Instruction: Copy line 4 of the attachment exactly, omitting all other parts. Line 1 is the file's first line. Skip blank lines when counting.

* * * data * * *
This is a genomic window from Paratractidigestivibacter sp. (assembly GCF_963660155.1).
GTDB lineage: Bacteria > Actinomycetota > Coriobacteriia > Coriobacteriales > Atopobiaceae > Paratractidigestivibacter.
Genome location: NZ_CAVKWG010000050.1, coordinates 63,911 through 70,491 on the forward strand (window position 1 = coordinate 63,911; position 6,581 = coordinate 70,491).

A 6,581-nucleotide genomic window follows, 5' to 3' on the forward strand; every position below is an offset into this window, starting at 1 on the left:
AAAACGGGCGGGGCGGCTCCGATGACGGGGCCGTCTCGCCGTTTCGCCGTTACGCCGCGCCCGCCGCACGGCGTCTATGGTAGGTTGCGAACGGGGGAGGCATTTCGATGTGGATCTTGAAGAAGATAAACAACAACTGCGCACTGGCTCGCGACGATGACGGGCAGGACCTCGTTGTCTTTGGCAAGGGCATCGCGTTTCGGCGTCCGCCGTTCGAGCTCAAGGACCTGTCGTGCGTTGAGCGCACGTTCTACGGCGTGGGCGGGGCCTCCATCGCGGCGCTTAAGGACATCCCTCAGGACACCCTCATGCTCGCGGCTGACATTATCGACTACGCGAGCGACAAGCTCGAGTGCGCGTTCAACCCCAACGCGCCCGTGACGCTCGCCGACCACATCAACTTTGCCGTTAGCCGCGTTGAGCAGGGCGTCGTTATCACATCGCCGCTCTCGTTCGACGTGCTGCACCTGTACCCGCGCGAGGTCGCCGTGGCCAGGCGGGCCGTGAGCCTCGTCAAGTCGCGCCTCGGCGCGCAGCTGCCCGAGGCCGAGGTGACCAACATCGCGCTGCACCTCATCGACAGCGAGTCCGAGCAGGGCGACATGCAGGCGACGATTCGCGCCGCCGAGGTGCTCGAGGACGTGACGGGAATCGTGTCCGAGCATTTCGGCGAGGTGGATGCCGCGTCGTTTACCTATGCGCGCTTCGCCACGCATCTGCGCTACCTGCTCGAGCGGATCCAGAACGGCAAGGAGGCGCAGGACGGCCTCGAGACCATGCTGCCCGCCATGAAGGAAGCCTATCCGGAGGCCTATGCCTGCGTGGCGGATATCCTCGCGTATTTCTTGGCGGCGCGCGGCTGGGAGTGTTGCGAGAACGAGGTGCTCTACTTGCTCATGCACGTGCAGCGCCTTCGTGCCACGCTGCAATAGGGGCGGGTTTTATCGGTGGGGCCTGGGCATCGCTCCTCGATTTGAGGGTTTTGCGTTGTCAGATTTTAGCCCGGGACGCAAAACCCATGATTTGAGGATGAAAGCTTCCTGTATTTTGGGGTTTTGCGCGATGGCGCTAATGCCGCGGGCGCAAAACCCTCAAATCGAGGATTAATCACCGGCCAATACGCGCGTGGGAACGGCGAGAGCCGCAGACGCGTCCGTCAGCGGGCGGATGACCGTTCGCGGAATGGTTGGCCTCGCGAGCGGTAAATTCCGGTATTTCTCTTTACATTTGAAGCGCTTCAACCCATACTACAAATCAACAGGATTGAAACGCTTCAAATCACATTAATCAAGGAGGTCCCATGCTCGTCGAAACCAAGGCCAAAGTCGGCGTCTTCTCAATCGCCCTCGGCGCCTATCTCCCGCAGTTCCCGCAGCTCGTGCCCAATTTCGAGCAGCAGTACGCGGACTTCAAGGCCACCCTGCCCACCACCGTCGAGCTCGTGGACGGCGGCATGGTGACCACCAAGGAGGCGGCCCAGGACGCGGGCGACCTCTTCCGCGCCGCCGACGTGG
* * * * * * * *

A 6,581-nucleotide genomic window follows, 5' to 3' on the forward strand; every position below is an offset into this window, starting at 1 on the left: